Colorado State Tax Exemptions for Retirees #14
You’re listening to Uncommon Cents, a podcast by Bowman Financial Strategies. I’m your host, Erik Bowman and thank you for joining me today. Hi everyone. This is Erik Bowman, your host for Uncommon Cents and today we’re going to be talking about the Colorado retirement income tax exemptions. Before I get into the details of these specific exemptions that can help lower your Colorado state taxes, it is important to note that before you make any assumptions or attempt to take any of these exemptions, I highly recommend that you get with an accountant to understand how these are going to actually impact your taxes and to ensure that you’re following current state law. The primary topics we’re going to cover today are what is the exemption and what type of income qualifies for the exemption, who does it apply to, and what are some of the planning opportunities that may make sense for you if you’re in retirement and currently taking some type of retirement income?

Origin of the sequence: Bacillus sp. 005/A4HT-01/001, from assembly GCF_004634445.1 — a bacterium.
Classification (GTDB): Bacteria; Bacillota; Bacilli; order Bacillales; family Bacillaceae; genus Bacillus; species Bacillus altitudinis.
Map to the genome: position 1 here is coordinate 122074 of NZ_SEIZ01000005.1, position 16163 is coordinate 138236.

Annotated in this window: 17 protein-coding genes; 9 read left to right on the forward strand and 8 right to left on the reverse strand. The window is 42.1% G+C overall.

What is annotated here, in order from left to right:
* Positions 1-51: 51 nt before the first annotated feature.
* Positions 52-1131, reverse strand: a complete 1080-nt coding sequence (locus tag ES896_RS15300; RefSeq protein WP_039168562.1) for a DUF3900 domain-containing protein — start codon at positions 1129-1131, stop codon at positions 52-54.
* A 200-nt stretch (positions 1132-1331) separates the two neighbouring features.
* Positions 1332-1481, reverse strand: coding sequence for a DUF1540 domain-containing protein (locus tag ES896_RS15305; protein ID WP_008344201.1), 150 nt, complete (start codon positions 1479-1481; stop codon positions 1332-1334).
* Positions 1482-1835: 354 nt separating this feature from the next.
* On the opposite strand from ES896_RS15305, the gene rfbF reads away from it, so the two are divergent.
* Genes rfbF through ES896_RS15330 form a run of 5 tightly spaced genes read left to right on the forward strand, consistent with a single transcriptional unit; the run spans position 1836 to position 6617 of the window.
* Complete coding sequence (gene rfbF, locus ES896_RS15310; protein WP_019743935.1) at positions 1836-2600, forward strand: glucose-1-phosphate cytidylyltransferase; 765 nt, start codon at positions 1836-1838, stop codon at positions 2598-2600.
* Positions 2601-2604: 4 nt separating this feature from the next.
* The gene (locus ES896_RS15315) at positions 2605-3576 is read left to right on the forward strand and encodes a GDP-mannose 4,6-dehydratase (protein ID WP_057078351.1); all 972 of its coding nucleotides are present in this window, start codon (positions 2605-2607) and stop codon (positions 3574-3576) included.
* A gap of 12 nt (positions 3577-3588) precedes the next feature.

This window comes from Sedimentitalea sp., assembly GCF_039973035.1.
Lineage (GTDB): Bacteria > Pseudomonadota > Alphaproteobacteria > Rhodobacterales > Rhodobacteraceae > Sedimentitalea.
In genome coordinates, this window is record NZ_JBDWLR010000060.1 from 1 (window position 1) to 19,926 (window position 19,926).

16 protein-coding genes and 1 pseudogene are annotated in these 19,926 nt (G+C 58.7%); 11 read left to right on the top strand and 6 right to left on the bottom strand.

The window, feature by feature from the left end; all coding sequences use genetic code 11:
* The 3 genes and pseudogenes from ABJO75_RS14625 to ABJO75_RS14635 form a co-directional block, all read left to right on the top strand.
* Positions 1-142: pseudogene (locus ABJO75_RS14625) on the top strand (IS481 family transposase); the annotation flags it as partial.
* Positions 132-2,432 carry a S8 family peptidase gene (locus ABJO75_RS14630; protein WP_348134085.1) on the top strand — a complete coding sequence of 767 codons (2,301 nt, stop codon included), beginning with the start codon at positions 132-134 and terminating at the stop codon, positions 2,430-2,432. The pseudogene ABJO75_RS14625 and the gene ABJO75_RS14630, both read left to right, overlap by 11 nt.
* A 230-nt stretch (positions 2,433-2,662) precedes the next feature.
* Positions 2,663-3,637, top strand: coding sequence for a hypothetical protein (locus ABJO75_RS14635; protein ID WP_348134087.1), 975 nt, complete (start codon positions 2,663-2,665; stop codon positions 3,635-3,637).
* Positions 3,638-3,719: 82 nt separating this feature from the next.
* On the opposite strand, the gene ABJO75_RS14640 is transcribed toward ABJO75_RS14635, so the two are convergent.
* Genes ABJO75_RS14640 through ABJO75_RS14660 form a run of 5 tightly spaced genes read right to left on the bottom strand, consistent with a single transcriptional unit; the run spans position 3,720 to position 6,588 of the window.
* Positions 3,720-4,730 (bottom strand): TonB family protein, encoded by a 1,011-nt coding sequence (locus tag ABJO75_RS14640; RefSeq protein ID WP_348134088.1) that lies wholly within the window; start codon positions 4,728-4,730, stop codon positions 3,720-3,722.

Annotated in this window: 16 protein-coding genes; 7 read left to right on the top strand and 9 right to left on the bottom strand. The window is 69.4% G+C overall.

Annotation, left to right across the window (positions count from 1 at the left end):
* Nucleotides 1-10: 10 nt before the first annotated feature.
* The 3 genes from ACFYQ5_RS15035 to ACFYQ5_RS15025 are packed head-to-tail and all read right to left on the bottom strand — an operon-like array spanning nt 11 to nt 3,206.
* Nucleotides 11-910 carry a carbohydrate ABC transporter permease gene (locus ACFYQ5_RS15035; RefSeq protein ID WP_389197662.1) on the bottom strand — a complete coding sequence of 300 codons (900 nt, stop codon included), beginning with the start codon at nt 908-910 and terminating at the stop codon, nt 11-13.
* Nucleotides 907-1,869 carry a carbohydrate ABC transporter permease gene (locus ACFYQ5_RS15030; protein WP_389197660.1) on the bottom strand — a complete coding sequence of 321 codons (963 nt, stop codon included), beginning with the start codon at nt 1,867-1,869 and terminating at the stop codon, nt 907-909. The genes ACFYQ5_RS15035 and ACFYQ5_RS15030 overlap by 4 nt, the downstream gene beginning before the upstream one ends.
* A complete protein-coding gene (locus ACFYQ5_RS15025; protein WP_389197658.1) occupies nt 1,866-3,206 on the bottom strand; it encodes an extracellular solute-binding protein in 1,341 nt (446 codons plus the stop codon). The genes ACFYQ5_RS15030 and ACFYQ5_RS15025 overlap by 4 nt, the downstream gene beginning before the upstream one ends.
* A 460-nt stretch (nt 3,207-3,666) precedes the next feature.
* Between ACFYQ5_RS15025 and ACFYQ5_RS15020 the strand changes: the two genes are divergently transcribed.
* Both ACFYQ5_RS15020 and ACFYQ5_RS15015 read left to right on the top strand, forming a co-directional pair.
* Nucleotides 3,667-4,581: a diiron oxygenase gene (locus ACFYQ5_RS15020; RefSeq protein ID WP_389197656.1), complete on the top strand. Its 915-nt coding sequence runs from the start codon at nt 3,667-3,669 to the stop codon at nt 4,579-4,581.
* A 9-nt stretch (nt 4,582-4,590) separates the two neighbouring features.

First, if you meet certain qualifications, you may be able to deduct or subtract some or all of your qualified retirement income on your Colorado individual income tax return. For these purposes, Colorado determines retirement income and defines it as annuity or pension income, IRA distributions, portions of your social security income as well as Roth conversions. All of these potentially apply for this exemption. In addition, if you derive retirement income from the Colorado public employee retirement association, commonly known as Colorado Para, or if you receive a pension from the Denver public school retirement system, you may be able to claim those as well. So first things first, who can actually claim this exemption? Well, you may be able to claim the exemption if you received qualifying retirement income and you meet the following criteria. First, you have to have been at least 55 years old or older at the end of the tax year that you’re wishing to claim the exemption. Erik: 02:17 Or, you should have received the qualifying pension or annuity income as a beneficiary because of the death of a person who earned the pension or annuity. One of those two are the minimum requirements. Let’s talk a little bit more about the type of income that is potentially exempt. As I mentioned, annuity income can be exempt. A Colorado Pera pension may be exempt as well, and so our distributions from your traditional Ira and what we’re talking about here are the taxable distributions from a traditional Ira, not the distributions from a Roth Ira or a non-qualified account. In addition, portions, social security income may be exempt. We do need to remember though that all of your social security income is not necessarily taxable at the federal level, and in order to qualify for the state exemption, the social security income must be taxable at the federal level, so that’s going to require a little bit of accounting help to make sure that you’re accurate in that respect. Roth conversion income is exempt as a part of this rule as well. That’s very important because as a financial strategy, Roth conversions may be a very valuable tool to save income taxes over the life time of retirement.